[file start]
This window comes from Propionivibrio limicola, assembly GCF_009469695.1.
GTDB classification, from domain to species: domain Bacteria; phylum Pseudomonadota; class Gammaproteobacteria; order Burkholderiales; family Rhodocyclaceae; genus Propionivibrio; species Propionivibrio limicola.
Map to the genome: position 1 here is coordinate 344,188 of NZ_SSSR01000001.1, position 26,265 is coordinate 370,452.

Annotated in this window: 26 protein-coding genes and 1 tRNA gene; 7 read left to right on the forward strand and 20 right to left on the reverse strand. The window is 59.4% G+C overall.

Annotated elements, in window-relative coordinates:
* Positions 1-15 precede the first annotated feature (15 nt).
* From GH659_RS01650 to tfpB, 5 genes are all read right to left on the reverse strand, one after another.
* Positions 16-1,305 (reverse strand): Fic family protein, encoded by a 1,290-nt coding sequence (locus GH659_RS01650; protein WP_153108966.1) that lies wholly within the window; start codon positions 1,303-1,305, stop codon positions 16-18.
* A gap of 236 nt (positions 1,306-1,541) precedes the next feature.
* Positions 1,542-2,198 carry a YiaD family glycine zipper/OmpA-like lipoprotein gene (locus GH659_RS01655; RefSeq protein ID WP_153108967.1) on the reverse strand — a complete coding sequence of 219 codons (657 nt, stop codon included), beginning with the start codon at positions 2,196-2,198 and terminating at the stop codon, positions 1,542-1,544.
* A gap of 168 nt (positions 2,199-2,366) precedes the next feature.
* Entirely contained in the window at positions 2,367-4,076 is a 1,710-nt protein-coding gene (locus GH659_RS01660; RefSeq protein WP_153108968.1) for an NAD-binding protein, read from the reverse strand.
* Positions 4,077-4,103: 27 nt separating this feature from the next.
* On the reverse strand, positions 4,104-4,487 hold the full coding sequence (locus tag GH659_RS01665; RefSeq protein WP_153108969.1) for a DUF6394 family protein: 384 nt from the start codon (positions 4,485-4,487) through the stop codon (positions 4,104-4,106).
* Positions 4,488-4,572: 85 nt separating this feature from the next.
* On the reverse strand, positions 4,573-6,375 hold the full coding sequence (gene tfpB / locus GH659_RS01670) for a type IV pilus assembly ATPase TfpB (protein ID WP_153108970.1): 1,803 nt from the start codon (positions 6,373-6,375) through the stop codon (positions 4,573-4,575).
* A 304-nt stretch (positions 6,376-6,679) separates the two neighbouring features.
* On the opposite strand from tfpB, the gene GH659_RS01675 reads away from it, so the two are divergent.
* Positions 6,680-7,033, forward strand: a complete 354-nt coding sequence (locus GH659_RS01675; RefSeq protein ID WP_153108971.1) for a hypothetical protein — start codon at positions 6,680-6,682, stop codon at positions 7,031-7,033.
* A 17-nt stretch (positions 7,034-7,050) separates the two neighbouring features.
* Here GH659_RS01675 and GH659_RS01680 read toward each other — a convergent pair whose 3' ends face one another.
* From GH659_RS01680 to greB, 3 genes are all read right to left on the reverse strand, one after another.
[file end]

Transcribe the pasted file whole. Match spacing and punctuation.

This window comes from Propionivibrio limicola, assembly GCF_009469695.1.
GTDB classification, from domain to species: domain Bacteria; phylum Pseudomonadota; class Gammaproteobacteria; order Burkholderiales; family Rhodocyclaceae; genus Propionivibrio; species Propionivibrio limicola.
Map to the genome: position 1 here is coordinate 344,188 of NZ_SSSR01000001.1, position 26,265 is coordinate 370,452.

Annotated in this window: 26 protein-coding genes and 1 tRNA gene; 7 read left to right on the forward strand and 20 right to left on the reverse strand. The window is 59.4% G+C overall.

Annotated elements, in window-relative coordinates:
* Positions 1-15 precede the first annotated feature (15 nt).
* From GH659_RS01650 to tfpB, 5 genes are all read right to left on the reverse strand, one after another.
* Positions 16-1,305 (reverse strand): Fic family protein, encoded by a 1,290-nt coding sequence (locus GH659_RS01650; protein WP_153108966.1) that lies wholly within the window; start codon positions 1,303-1,305, stop codon positions 16-18.
* A gap of 236 nt (positions 1,306-1,541) precedes the next feature.
* Positions 1,542-2,198 carry a YiaD family glycine zipper/OmpA-like lipoprotein gene (locus GH659_RS01655; RefSeq protein ID WP_153108967.1) on the reverse strand — a complete coding sequence of 219 codons (657 nt, stop codon included), beginning with the start codon at positions 2,196-2,198 and terminating at the stop codon, positions 1,542-1,544.
* A gap of 168 nt (positions 2,199-2,366) precedes the next feature.
* Entirely contained in the window at positions 2,367-4,076 is a 1,710-nt protein-coding gene (locus GH659_RS01660; RefSeq protein WP_153108968.1) for an NAD-binding protein, read from the reverse strand.
* Positions 4,077-4,103: 27 nt separating this feature from the next.
* On the reverse strand, positions 4,104-4,487 hold the full coding sequence (locus tag GH659_RS01665; RefSeq protein WP_153108969.1) for a DUF6394 family protein: 384 nt from the start codon (positions 4,485-4,487) through the stop codon (positions 4,104-4,106).
* Positions 4,488-4,572: 85 nt separating this feature from the next.
* On the reverse strand, positions 4,573-6,375 hold the full coding sequence (gene tfpB / locus GH659_RS01670) for a type IV pilus assembly ATPase TfpB (protein ID WP_153108970.1): 1,803 nt from the start codon (positions 6,373-6,375) through the stop codon (positions 4,573-4,575).
* A 304-nt stretch (positions 6,376-6,679) separates the two neighbouring features.
* On the opposite strand from tfpB, the gene GH659_RS01675 reads away from it, so the two are divergent.
* Positions 6,680-7,033, forward strand: a complete 354-nt coding sequence (locus GH659_RS01675; RefSeq protein ID WP_153108971.1) for a hypothetical protein — start codon at positions 6,680-6,682, stop codon at positions 7,031-7,033.
* A 17-nt stretch (positions 7,034-7,050) separates the two neighbouring features.
* Here GH659_RS01675 and GH659_RS01680 read toward each other — a convergent pair whose 3' ends face one another.
* From GH659_RS01680 to greB, 3 genes are all read right to left on the reverse strand, one after another.